Α dystopian, yet exhilarating, imaginary futuristic landscape

Aris Katsilakis

Shaping the Clay

Text: Evi Kallini || Photographs: Aris Katsilakis Αrchive
Aris Katsilakis in his atelier.

A visual artist and Assistant Professor of Sculpture at the School of Visual and Applied Arts, at the Faculty of Fine Arts of the Aristotle University of Thessaloniki, Aris Katsilakis is gearing up for his new exhibition title “Findings”, which will be hosted at the Archeological Museum of Thessaloniki, starting from early July. An aficionado of ceramics and sculptural forms, the artist draws inspiration from the natural habitat, which he considers an endless source of ideas, while the analysis, as well the research, of nature’s shapes fascinate him.

His nexus with this subject area is due, to a great extent, to his interpretation of nature’s shapes through a different prism, that dates back to his childhood years. His father was a visual artist and graduate from the School of Art and Design of Cluj-Napoca, in Romania, and a fatherly legacy of a handful of ceramic works unconsciously carved a similar aesthetic approach, defining his philosophy as to visual art.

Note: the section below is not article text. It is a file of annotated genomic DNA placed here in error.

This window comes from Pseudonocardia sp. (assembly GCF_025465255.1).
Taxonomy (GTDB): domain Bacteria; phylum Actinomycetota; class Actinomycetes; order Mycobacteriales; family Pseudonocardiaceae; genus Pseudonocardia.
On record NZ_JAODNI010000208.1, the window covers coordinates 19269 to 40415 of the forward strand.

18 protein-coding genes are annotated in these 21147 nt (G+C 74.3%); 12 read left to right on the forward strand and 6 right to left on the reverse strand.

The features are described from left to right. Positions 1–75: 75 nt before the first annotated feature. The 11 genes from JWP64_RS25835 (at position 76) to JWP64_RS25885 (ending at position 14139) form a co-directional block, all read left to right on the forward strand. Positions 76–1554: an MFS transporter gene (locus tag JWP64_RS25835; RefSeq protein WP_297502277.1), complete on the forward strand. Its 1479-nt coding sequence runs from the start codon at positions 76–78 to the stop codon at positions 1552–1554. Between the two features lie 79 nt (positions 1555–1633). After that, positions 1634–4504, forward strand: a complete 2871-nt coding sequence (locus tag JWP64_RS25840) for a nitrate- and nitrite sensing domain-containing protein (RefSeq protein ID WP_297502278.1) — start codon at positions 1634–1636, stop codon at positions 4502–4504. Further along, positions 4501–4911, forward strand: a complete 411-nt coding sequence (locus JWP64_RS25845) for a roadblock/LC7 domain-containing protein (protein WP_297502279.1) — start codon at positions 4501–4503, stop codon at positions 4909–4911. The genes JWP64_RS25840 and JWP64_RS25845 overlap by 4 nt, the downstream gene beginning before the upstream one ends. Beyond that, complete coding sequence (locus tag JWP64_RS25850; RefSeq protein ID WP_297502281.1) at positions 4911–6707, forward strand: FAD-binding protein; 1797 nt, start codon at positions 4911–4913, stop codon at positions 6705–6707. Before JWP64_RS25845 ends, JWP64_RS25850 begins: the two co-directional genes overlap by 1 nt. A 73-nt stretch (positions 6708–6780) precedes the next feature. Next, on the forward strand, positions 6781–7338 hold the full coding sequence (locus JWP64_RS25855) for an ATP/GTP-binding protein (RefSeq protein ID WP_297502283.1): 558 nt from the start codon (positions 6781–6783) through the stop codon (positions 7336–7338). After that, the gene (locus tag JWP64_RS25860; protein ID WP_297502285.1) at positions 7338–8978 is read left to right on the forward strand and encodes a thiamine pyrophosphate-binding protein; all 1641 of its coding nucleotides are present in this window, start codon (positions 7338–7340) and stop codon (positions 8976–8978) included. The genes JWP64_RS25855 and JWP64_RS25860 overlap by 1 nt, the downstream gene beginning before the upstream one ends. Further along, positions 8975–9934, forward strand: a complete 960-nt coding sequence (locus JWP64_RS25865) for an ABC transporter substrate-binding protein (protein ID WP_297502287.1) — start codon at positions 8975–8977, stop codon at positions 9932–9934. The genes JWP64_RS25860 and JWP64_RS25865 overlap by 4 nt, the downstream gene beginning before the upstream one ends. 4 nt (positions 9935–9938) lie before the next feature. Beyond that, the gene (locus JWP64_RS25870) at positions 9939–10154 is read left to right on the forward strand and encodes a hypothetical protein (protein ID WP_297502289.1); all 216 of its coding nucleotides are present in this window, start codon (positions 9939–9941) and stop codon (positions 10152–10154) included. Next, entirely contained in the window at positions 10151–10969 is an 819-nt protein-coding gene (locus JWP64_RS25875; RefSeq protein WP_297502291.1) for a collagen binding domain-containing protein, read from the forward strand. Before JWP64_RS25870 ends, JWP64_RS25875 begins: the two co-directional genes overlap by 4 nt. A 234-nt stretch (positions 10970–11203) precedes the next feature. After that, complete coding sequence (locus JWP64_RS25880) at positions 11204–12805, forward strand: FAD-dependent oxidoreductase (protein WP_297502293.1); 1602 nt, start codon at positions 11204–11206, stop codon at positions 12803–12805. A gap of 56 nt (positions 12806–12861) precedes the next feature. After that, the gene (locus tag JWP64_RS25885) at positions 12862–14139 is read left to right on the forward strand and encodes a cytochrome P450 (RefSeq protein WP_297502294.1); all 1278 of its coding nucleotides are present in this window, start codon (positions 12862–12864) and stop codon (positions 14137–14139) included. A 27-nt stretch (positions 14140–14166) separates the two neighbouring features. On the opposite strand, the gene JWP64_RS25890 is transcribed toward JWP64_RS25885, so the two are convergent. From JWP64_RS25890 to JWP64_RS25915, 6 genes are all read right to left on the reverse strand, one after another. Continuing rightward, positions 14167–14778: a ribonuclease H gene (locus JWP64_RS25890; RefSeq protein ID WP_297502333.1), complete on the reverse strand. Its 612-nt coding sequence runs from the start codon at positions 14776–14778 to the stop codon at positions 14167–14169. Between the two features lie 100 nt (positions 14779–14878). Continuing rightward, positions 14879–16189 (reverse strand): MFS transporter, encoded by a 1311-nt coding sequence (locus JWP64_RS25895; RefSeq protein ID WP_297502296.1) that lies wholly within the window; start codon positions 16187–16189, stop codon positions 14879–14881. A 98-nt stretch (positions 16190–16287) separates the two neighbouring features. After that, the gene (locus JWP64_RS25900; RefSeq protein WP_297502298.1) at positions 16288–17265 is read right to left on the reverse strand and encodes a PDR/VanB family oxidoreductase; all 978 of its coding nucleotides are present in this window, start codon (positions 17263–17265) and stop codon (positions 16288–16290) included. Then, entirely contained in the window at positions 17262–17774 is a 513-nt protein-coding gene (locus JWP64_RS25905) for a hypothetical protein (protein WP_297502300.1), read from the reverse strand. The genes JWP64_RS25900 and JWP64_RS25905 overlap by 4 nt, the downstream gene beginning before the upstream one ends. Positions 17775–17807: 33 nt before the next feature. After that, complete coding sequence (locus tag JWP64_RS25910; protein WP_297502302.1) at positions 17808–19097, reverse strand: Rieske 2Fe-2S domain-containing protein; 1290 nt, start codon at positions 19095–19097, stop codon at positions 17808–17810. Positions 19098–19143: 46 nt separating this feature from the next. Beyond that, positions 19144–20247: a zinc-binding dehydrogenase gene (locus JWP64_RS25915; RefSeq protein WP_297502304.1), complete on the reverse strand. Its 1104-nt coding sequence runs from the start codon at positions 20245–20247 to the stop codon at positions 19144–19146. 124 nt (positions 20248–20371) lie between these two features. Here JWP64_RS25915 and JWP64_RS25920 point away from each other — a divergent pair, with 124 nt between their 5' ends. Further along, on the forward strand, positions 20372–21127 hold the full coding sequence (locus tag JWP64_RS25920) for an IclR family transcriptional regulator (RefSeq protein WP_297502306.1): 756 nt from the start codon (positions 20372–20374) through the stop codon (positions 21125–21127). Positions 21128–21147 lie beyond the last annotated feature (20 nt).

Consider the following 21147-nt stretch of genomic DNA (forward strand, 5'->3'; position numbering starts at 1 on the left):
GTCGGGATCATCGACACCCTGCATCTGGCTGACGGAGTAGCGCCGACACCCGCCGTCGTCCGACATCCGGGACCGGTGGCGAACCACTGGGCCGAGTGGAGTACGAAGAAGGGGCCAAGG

Aris Katsilakis stood out in the 7th Thessaloniki biennale of Contemporary Art, which was concluded in February 2020. His two installations, curated by Panagis Koutsokostas, were hosted at MOMus Museum of Contemporary Art, in Thessaloniki, and MOMus Museum Alex Mylona, in Athens, respectively. The former was composed of twenty ceramic capsules placed on top of white wooden boxes – podiums, while the later was comprised of a smaller number of works.

Both these exhibitions shared the title “Findings”, as these two pillars of Katsilakis’ work, the one that took part in the Biennale, as well as the new works soon to be hosted at the Archaeological Museum of Thessaloniki, are engaged in a discourse over the content of the artist’s conceptual quest. Moreover, both of them use clay as their means of expression. “Clay, provided that it hasn’t been processed, as a raw, pure and primordial matter, as a natural material, is a carrier – through multiple manifestations – of human history over thousands of years.

His new works, imaginary gas masks, plague masks and diving bells, denoting the ghastliness of nature’s teratogenesis laboratory, team up with Biennale’s white, biomorphic ceramic capsules. In his new works, wood, a structural element of connection and support of sculptural forms, makes its debut, joining forces with our old acquaintance, clay.

In Aris Katsilakis’ works, future has a dystopian tone, caught up between imagination and reality, between nightmare and threat. In our days, under the heavy shadow cast by the coronavirus pandemic, his art seems seem more relevant than ever, as it triggers a dialogue on nature and the future of both the planet and mankind.